Jesus said to him in reply, “Blessed are you, Simon son of Jonah. For flesh and blood has not revealed this to you, but My heavenly Father.

What confidence we should have in Mother Church!  She is founded on the rock of Peter’s confession of faith which, as the Foundation Rock, can never be denied, lost or taken from the Church and which is therefore, a Rock still with us today in the figure of the Pope; and Jesus Himself still prays for the faith of that foundation rock of His Church because, as God’s well-beloved Son, He sees that such is His Father’s will. 

Moreover, we should also have sure trust in God’s loving Providence at work in Mother Church for the continual spread, unfolding, and appreciation of the authentic understanding of Jesus’ Gospel, begun in Paul’s lifetime and committed to posterity in his letters (heard  and approved first of all by the other Apostles gathered in Jerusalem (cp. Galatians 2:1-5) some of which are the earliest, surely acknowledged, pages of our New Testament Scriptures, a continuing process which is being guided and sustained by the Holy Spirit given, as Jesus promised, to lead Mother Church into all truth.

Notice that, People of God: Jesus prays for the faith of Peter -- the Rock – with us in the person of the Pope; the Holy Spirit spreads and deepens, purifies and confirms, the faith of Paul proclaimed to the Gentiles in his letters.  There have been troubles for Mother Church only when men (even cardinals!) have tried to use the person of the Pope to the detriment of the teaching of Paul.

Notice also that we celebrate Peter and Paul together in one great solemnity which seems a little strange when you think that there is a Pope among us, a living successor of Peter, but there is no named and acknowledged person who is successor to Paul.  What therefore is the ‘duality’ we celebrate today with such pomp and with such fitting and enduring gratitude and expectancy?  It is the oneness of their duality in Rome, the oneness of their duality in Mother Church.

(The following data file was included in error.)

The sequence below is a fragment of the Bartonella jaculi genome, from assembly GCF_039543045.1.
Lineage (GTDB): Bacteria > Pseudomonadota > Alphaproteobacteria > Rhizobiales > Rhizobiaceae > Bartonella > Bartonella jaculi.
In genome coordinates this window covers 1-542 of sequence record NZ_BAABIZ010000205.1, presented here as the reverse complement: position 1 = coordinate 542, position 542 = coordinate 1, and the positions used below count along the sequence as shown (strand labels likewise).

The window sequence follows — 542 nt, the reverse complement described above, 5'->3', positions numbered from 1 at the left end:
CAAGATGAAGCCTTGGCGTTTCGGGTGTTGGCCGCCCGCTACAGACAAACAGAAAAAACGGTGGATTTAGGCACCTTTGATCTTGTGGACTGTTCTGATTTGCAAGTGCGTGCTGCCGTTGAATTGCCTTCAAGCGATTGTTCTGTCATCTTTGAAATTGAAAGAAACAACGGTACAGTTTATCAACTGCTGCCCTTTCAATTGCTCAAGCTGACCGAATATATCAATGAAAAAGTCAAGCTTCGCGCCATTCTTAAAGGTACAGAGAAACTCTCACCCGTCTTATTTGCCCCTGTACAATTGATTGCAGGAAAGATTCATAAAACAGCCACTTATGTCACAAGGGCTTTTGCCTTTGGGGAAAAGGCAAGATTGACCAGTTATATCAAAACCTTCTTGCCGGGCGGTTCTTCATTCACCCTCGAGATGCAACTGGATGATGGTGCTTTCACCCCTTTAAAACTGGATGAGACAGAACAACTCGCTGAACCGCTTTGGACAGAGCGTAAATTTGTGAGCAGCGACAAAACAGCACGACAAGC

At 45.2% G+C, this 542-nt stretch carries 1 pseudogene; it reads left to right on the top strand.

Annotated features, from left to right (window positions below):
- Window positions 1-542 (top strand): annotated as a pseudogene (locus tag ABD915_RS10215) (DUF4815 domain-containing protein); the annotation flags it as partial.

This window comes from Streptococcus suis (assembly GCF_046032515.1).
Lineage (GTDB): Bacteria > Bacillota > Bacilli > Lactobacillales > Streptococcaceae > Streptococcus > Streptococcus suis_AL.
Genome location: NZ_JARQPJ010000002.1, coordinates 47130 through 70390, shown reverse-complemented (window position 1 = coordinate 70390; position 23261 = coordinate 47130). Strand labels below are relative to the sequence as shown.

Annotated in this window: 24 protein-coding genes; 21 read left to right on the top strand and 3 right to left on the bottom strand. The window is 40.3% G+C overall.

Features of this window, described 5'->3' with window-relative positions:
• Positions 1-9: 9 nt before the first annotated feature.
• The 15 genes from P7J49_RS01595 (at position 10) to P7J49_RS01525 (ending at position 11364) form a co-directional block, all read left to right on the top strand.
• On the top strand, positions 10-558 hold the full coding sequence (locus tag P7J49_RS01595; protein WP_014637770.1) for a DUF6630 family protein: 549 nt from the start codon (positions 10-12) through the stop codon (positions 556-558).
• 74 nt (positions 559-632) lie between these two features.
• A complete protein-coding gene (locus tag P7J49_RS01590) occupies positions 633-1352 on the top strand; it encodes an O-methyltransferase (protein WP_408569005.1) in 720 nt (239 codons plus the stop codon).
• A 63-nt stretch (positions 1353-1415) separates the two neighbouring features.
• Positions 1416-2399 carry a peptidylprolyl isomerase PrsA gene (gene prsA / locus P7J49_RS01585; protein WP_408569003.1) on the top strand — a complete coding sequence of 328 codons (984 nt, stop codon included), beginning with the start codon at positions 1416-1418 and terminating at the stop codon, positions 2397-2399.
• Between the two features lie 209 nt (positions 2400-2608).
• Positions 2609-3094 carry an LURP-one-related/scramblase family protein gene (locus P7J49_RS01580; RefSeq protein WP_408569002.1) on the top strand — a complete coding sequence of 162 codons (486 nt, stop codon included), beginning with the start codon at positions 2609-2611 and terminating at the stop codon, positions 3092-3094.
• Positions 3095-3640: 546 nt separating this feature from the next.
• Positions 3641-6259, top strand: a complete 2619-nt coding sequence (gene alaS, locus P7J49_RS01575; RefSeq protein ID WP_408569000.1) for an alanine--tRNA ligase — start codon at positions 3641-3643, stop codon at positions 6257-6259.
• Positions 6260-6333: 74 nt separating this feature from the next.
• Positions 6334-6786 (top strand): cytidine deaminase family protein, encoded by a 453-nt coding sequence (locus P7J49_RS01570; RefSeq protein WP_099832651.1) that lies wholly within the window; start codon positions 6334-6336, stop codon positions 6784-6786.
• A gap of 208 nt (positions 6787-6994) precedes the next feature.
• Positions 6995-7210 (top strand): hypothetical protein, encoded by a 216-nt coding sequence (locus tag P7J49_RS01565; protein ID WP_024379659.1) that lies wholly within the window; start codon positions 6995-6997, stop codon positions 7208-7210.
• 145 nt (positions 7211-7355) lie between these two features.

Ancient Rome was the ideal place for both of them, for, being the capital and the world-wide, supreme, social authority and power, it was, indeed, the most fitting location for Peter’s authority in and over the new-born Catholic and universal Church.  It was also the ideal place for Paul, chosen Personally by the Risen Lord Himself to proclaim His Gospel to the Gentiles, because people from all nations – especially the flower of those nations – came to Rome for a multitude of reasons and purposes: people with important missions and who were, therefore, educated; people searching for guidance, for contact with, teaching from, and the acquaintance of, powerful individuals and important thinkers, prestigious holders of rare talents and skills in the arts and sciences necessary and desirable.  That was the place where large sectors of the Gentile world – not forgetting the Jews of Rome -- first came into close contact with Paul proclaiming Jesus despite, nay, even inspired by his chains.  Rome was most truly the ideal place for Paul’s Christian dynamism to forge a vibrant unity of Jews and gentiles as one flock for Jesus’ shepherding in the pagan world ruled by Rome.